The consequences of osteoporosis may impair a person for life. A hip fracture may impair a person`s ability to walk and may cause permanent disability or even death despite hospitalization and major surgery. The Spinal or vertebral fractures also have serious consequences, including loss of height, severe back pain, and deformity. Osteoporosis can cause a person to stoop forward and appear to have a hump on his or her spine. While osteoporosis occurs in men and pre-menopausal women, the problem is predominant among postmenopausal women.
Anyone can get osteoporosis, but women are more likely to get it than men. They have lighter bones than men, and they lose bone rapidly after menopause, because their bodies are producing less estrogen. But men aren`t immune, especially if they drink heavily, smoke or have taken steroid drugs.
But your bones don`t have to crack under the strain of this disease. You can slow, stop or even reverse bone loss.
One natural remedy for osteoporosisis is fish oil containing EPA (eicosapentaenoic acid) and GLA (gamma linolenic acid), which not only are effective safeguards against osteoporosis, but also improve the skin and brain function and avoid cardiovascular problems. Light exercise is also recommended, such as walking, dancing, aerobics or bouncing on trampolines. Calcium and magnesium supplements, in the ratio of 2 or 3: 1 respectively, would also help increase bone density.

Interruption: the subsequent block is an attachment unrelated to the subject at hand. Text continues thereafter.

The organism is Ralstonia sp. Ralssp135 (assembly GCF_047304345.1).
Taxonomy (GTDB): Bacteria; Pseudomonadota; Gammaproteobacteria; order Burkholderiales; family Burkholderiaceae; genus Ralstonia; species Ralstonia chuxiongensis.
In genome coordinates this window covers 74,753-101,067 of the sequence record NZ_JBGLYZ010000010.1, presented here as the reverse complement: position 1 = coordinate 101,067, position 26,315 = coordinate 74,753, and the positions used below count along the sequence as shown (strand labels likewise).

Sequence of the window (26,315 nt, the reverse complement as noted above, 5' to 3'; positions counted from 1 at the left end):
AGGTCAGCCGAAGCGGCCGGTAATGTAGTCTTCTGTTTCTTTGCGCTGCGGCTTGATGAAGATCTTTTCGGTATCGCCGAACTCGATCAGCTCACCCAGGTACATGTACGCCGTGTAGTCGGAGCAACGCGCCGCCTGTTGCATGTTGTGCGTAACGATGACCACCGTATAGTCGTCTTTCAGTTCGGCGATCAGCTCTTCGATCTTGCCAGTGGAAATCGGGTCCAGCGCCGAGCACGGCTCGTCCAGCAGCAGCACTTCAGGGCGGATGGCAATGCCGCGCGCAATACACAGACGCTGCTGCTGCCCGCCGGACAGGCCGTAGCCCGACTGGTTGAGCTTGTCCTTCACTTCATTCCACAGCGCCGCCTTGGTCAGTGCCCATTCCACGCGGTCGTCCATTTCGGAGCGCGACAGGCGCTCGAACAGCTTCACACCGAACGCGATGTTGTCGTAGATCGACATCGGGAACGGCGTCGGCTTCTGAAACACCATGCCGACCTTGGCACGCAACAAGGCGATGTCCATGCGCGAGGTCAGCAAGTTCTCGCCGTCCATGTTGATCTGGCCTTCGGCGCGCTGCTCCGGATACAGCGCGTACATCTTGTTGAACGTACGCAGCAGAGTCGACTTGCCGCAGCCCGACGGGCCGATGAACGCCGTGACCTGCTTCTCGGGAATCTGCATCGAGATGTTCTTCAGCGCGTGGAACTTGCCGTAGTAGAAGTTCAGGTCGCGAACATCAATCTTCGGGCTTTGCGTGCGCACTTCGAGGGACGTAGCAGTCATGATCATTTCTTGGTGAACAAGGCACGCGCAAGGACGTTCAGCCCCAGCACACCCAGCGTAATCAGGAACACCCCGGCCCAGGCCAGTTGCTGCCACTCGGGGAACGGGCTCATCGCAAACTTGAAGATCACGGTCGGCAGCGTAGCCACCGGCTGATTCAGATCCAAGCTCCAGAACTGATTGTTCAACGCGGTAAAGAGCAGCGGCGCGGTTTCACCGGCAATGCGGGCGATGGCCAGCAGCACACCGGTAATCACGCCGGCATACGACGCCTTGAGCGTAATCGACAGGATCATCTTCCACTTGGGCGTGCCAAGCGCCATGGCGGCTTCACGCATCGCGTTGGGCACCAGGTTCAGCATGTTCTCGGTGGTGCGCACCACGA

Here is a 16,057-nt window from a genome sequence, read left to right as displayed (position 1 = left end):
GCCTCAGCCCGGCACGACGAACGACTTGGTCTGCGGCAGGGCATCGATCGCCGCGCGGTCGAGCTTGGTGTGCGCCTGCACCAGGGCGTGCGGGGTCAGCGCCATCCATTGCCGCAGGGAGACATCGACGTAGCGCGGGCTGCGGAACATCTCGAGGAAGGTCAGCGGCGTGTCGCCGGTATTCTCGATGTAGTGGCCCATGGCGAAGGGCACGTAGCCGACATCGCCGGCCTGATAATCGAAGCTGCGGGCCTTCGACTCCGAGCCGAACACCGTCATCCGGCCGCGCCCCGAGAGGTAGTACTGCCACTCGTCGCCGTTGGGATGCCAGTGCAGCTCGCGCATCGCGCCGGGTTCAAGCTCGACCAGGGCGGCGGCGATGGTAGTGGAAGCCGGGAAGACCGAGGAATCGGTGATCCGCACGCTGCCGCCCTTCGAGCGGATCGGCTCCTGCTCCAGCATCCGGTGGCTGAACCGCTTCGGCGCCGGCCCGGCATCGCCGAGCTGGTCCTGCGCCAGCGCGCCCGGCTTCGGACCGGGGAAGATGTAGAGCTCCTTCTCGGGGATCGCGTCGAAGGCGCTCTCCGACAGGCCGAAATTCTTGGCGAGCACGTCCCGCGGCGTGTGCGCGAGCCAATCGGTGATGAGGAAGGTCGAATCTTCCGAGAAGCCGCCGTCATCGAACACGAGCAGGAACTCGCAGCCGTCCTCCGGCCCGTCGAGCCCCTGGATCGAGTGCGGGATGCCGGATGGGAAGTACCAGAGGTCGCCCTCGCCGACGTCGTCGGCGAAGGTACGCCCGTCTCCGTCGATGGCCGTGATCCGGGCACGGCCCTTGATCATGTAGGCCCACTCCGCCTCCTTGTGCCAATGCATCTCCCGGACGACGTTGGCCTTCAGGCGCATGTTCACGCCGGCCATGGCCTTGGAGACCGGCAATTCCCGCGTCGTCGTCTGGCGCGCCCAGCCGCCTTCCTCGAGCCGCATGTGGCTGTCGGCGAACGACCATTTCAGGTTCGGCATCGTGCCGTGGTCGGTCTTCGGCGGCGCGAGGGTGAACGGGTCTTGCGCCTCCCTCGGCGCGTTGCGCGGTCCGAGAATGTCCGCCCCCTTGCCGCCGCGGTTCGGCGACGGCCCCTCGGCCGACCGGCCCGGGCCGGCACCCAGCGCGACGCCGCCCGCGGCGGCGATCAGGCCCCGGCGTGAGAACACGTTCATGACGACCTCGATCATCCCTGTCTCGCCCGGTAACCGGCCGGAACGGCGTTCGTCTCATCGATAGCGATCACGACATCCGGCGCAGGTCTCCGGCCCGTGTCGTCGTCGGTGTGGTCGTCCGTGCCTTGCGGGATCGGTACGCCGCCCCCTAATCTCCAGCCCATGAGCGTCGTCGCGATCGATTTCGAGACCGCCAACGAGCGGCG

Factors Contributing to the Loss of Bone Density and Strength:
Excess phosphorus intake through drinking too many sodas, particularly colas, causes the body to balance this phosphorus by drawing calcium from the bones.
Magnesium deficiency is a huge factor for osteoporosis. Magnesium is actually more important than calcium for bone growth and bone density. As many as 90 percent or more of us are deficient in magnesium.
Among women the deficiency of Estrogen (a group of hormones) post menopause has been correlated to a rapid reduction in BMD.